Quick fix for weight woes online? Don't buy it

Health authorities have prosecuted seven for selling slimming pills illegally in past two years

Hoping to make a fast buck from those looking for a quick fix to their weight woes, peddlers are touting slimming pills online illegally.

Some sell weight-loss pills prescribed by their doctors for a tidy profit. Others hawk natural supplements that contain toxic ingredients. One peddler made a profit of close to $18,000 in six months from selling pills that were marketed as "100 per cent natural", but contained a banned ingredient that increases the risk of a heart attack.

The Health Sciences Authority (HSA), which regulates health products, has prosecuted seven women, including an engineer, for selling slimming pills illegally in the past two years. They sold their products through social media, discussion forums and other websites.

The latest case involved an unemployed 27-year-old woman who was fined $8,000 on June 27 .

She sold Li Da Dai Dai Hua weight-loss capsules for $50 a box, having bought them for US$2.45 (S$3.30) from overseas.

 

The pills were touted to be 100 per cent herbal, but HSA's tests found they contained undeclared ingredients such as sibutramine, which is banned as it can increase the risk of heart attacks and strokes.

 

Slimming pills made the news recently after a 22-year-old student in Singapore, who was in the healthy weight range, died from an overdose of such pills.

On May 31, the Coroner's Court heard how Ms Huang Guo had almost 10 different drugs for weight loss and for countering the side effects of these pills. She had ordered them from the websites of a clinic and a hospital in Thailand. Her blood was found to have about eight times the therapeutic limit for phentermine, the active ingredient in appetite suppressant Duromine.

Of those caught by the HSA, two women sold Duromine, a popular weight-loss drug that only doctors can prescribe here.

A 21-year-old unemployed woman obtained Duromine from a clinic and advertised it online for $180 a box. But she raised the price to $250 when she found buyers were willing to fork out extra. She was fined $3,000 last December.

Another peddler, a 33-year-old engineer, obtained Duromine from a clinic for $45 a box for her own use. She then sold it at $95 a box.

She was also convicted last December and fined $3,000.

It is an offence to sell medicine prescribed by a doctor or dispensed by a pharmacist to others, and offenders can be fined up to $10,000 and/or jailed up to two years.

Doctors say they charge between $40 and $60 for a box of Duromine with 30 capsules, excluding consultation fees. General practitioners interviewed charge between $20 and $30 on average for consultations during office hours. On a popular online forum, there were at least 20 people in the past year selling Duromine, and for as much as $150 per box, checks by The Sunday Times found.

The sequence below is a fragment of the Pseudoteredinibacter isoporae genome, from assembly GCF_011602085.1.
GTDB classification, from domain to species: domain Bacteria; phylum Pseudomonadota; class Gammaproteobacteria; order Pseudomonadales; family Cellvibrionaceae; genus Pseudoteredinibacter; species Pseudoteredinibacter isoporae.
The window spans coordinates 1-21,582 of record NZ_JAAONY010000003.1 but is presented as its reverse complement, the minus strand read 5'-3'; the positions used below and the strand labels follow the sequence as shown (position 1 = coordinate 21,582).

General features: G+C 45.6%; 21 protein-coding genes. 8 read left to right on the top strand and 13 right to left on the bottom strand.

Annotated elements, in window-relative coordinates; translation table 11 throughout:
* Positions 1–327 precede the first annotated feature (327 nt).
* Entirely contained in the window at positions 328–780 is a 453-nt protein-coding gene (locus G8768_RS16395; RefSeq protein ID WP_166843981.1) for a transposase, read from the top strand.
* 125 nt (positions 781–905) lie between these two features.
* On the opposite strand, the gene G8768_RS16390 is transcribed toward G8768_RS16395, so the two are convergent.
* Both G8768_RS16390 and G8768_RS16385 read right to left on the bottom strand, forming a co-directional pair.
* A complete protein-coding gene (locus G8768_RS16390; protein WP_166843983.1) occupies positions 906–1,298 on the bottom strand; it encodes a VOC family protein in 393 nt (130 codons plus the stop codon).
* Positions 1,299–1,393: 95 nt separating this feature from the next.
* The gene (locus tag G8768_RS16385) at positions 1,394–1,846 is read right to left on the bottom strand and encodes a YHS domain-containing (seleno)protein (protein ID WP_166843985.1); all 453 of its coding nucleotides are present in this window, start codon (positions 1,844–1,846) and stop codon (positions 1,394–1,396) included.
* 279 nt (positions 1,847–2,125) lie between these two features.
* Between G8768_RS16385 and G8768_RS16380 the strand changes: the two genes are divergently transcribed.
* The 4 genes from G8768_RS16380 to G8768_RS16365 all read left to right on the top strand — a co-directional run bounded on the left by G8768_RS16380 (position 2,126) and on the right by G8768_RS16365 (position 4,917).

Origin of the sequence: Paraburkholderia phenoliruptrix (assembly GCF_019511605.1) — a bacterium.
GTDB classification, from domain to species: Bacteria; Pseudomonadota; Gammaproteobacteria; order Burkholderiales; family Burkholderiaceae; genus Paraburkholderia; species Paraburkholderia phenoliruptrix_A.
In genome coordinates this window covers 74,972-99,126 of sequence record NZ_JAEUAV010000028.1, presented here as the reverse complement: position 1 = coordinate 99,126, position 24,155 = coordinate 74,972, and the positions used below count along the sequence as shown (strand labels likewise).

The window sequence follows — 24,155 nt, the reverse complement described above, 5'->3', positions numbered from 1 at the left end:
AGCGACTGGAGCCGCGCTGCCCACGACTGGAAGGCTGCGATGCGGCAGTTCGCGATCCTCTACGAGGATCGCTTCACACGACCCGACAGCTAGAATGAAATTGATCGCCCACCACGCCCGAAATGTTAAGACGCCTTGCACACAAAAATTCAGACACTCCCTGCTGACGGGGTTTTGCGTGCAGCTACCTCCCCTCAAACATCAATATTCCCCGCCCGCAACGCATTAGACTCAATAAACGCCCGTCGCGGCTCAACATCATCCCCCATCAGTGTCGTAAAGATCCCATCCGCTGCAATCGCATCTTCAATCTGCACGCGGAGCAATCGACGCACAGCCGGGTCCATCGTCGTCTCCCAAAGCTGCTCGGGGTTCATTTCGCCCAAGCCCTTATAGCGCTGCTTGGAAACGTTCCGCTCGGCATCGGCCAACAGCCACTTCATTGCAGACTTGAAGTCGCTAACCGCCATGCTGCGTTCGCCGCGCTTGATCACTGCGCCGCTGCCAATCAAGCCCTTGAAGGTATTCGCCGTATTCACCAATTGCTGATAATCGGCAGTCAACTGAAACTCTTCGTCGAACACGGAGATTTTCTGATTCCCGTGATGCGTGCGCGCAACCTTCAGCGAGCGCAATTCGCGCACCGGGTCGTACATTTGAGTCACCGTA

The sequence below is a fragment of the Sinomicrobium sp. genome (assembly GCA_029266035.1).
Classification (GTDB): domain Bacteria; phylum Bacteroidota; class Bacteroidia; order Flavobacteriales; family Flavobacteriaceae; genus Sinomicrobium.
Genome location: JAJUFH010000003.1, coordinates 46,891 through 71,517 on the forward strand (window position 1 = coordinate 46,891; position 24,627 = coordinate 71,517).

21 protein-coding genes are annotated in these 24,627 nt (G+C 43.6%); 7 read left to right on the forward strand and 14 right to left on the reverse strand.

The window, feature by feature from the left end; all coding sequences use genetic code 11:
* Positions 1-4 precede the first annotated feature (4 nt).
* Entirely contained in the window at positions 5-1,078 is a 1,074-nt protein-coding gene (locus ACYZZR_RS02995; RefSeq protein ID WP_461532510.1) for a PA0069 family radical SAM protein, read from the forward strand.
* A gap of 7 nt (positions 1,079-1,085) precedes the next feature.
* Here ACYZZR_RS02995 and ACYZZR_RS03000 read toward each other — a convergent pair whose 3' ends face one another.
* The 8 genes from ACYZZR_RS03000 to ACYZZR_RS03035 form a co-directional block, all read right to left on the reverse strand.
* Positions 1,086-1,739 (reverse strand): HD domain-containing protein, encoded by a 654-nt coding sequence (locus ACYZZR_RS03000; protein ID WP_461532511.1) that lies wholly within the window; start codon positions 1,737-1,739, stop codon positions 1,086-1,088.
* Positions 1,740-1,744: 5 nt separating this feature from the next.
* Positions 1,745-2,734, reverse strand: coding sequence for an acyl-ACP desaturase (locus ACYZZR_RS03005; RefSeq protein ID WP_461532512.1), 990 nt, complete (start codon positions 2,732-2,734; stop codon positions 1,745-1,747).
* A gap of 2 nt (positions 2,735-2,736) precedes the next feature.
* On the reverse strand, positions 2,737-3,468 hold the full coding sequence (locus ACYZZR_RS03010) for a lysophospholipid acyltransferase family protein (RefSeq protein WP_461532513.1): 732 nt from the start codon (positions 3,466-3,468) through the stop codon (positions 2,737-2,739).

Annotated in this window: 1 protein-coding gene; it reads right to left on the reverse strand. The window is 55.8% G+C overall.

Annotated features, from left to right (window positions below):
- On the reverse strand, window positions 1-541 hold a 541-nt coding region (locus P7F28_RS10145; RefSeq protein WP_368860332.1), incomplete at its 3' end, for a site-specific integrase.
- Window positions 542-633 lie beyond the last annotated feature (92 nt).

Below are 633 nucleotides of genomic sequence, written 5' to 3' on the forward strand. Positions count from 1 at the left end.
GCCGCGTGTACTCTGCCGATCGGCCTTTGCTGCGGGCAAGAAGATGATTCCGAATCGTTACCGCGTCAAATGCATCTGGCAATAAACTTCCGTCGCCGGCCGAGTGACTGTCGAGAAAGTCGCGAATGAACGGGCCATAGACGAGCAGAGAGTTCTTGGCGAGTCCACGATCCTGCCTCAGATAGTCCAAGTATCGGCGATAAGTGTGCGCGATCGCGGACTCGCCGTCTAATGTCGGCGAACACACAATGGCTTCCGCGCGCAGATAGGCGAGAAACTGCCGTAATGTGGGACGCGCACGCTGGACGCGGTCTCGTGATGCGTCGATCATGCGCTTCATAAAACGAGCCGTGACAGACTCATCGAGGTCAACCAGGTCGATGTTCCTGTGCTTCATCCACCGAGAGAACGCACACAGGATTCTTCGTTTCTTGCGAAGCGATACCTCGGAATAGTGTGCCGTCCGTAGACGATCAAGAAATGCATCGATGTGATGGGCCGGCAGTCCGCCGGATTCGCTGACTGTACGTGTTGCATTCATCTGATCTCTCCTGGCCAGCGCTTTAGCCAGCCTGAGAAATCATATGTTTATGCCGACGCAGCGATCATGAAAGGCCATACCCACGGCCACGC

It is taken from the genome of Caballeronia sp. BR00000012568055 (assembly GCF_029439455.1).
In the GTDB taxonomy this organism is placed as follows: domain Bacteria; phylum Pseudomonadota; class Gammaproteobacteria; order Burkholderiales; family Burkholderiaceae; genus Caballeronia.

Dr Tan Kok Kuan, of Dr Tan & Partners, said: "Duromine is very effective and it works very fast, and that is why it is so popular."

But it can be addictive and its side effects include insomnia, mood swings and heart palpitations.

Under the Singapore health authorities' guidelines, doctors are advised to prescribe it only to patients who are obese with a body mass index (BMI) of 30 or higher, or to those who are overweight with a BMI of 27.5 or higher and suffer from diabetes or other obesity-related conditions. Doctors say they prescribe Duromine for up to six months and its consumption must be supervised by a doctor.

In 2009, the Health Ministry warned doctors to be more stringent in prescribing slimming drugs to patients who may not need them. This came after the International Narcotics Control Board listed Singapore as among the countries with the highest consumption of phentermine worldwide.

Some who are slim also try to get Duromine from doctors .

They want to look good for their wedding or are seeking to shed the extra weight gained after a holiday, doctors interviewed say.

Most who ask their doctors for weight-loss pills are women, from teenagers to those in middle age.

Dr Daniel Wai, of Daniel Wai Diabetes, Thyroid and Hormone Clinic, said: "Some who ask for the drug are not overweight but they think they are fat, because they are not as skinny as Fann Wong or other actresses and models."

So these women may turn to online peddlers if they cannot get the pill from their doctors, he said.

An HSA spokesman advised the public not to buy health products from unknown websites or people posting offers on online forums or blogs. Among other dangers, the product could be fake or adulterated with undeclared ingredients that are harmful.

A version of this article appeared in the print edition of The Sunday Times on August 14, 2016, with the headline 'Quick fix for weight woes online? Don't buy it'. Print Edition | Subscribe